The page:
By Jung Joo-ri and Hahm Hee-eun
Photos = Jeon Han
Seoul | June 18, 2018
The first match for Team Korea in the 2018 FIFA World Cup Russia was held on June 18. Despite the hot summer-like weather, Gwanghwamun Square was packed with soccer fans five hours before the kickoff.
The sea of fans dressed in red T-shirts and face paint, collectively known as the Red Devils, or Bulgeun Angma in Korean, didn’t seem to mind the summer heat and long hours of waiting. They longed for a victory in the match against Sweden, the first hurdle to make it to the Round of 16. As kickoff approached at 9 p.m. local time, Gwanghwamun Square was brightly lit with streetlights, the venue was filled with people old and young, male and female, and the sound of cheering became even louder.
Kim Ji-eun, who has saved a spot some six hours before the start of the game, said, “This is the first time in 16 years, since 2002, that I’ve come out for a public screening of a soccer match and to chant, “Daehan Minguk!” I want to enjoy this moment of cheering with everyone, regardless of the results.”
The city of Seoul has hosted public screenings of major national-level soccer games in Gwanghwamun Square and elsewhere since 2002, and this year many non-Korean fans of Team Korea were spotted among the crowds.
Mathieu Piron-Laffeur from France said, “I came to Korea for a short visit and thought that it would be nice to experience a public screening here. It’s quite different from France.”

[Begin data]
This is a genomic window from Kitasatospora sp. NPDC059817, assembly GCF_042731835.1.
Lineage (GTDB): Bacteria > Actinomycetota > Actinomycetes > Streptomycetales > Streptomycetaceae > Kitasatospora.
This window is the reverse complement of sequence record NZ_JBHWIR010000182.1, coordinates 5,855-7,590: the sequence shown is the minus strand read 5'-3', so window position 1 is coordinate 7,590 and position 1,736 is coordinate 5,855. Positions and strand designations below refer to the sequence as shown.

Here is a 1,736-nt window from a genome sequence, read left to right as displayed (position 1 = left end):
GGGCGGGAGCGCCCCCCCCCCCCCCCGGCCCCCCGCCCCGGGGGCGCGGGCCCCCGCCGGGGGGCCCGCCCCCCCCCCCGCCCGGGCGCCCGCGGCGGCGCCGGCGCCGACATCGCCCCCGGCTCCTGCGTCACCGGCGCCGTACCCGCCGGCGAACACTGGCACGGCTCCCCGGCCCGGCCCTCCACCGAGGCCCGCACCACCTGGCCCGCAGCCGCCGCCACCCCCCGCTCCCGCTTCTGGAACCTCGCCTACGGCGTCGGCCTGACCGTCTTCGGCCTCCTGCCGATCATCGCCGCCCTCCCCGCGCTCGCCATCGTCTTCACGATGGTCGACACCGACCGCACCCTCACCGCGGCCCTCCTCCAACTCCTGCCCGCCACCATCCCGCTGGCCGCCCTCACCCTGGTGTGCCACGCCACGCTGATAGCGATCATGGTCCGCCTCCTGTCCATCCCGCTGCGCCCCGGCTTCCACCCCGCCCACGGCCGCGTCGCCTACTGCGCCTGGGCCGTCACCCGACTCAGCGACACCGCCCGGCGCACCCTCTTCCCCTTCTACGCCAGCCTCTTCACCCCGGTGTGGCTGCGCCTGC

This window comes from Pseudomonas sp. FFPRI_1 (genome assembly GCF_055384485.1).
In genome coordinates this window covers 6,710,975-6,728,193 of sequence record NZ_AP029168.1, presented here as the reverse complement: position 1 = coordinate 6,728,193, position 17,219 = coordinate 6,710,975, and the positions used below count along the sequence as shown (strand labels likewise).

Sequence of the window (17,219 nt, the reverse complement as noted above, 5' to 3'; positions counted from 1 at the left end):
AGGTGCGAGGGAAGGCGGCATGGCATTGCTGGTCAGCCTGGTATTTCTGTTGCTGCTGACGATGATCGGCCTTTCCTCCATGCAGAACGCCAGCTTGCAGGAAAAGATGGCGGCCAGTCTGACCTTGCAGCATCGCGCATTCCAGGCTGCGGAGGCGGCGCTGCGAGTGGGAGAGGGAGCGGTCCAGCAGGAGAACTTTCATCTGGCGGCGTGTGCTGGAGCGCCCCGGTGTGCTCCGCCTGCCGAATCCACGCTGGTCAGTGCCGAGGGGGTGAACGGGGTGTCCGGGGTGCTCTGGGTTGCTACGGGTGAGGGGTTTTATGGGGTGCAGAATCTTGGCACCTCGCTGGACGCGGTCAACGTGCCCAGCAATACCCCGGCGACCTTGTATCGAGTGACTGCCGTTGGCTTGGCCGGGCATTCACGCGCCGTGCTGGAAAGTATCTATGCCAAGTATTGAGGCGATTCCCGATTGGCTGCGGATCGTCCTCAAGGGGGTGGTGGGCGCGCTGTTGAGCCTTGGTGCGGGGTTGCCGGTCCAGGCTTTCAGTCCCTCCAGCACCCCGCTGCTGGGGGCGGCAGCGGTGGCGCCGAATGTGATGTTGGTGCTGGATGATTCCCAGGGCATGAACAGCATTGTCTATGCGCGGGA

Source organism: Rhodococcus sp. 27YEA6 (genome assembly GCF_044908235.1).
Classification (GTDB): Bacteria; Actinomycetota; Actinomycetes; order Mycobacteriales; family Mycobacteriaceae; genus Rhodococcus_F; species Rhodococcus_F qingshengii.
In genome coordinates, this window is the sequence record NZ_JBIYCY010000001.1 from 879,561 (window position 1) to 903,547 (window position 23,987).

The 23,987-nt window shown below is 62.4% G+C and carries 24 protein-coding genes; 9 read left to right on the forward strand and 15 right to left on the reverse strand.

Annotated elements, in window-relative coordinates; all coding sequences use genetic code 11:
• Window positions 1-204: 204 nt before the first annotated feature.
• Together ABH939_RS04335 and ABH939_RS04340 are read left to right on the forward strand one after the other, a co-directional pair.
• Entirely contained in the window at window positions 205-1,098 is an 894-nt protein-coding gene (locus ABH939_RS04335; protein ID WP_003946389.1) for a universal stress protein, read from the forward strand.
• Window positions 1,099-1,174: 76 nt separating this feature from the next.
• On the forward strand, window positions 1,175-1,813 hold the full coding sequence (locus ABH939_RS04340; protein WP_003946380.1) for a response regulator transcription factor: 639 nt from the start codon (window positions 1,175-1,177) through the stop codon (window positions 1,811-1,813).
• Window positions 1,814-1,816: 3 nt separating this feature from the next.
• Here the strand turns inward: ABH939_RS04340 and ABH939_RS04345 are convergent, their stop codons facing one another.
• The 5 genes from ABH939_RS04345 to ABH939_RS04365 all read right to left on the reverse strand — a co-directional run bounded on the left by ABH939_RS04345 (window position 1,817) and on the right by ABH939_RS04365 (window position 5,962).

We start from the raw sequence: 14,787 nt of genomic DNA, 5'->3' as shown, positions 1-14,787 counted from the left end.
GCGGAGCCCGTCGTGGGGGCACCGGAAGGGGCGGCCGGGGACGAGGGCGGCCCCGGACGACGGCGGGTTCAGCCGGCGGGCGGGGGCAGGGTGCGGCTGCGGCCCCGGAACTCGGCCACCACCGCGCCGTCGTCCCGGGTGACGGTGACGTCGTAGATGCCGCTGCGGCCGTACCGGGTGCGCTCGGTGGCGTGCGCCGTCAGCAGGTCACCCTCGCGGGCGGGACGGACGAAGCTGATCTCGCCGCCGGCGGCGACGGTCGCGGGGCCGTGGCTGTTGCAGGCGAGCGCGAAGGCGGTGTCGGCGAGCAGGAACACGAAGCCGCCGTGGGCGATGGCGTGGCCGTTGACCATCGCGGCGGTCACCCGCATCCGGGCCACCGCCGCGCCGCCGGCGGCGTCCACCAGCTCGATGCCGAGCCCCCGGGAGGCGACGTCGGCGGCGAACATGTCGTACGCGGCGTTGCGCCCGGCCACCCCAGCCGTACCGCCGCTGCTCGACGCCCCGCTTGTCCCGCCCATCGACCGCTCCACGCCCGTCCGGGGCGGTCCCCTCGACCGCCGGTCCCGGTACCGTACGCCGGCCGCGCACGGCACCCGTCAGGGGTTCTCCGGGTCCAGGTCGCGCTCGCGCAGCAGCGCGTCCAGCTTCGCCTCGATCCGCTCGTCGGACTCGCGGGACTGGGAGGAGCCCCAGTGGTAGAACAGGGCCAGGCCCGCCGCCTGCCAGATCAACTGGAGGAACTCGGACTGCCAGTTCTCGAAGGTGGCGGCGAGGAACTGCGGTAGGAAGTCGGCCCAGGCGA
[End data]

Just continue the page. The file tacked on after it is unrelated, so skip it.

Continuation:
Jurij Toplak from Slovenia, with his son atop his shoulders, was also cheering for Team Korea. His son got a lot of attention from reporters, as he was waving a Taegeukgi, the national flag. When asked for a comment, Toplak said, “Korea’s public screenings are perfect for families. I’ve watched soccer matches in many different countries, including Serbia and Italy, but the public screenings in Korea are the most lively, satisfying and agreeable for families with children.” He gave a thumbs-up as he shared his comments.
Also in Gwanghwamun Square were crowds clearly cheering for Sweden.
Fiona Sjoeberg from Sweden said, “I came here hoping for a Swedish victory, but the atmosphere shows that the World Cup is a festival for everyone.” She laughed and added, “It’s so festive that I even feel like cheering for Korea, too.”
In the match itself, Swedish captain Andreas Granqvist scored after being awarded a penalty kick in the second half of the match and secured a 1-0 victory for the Europeans.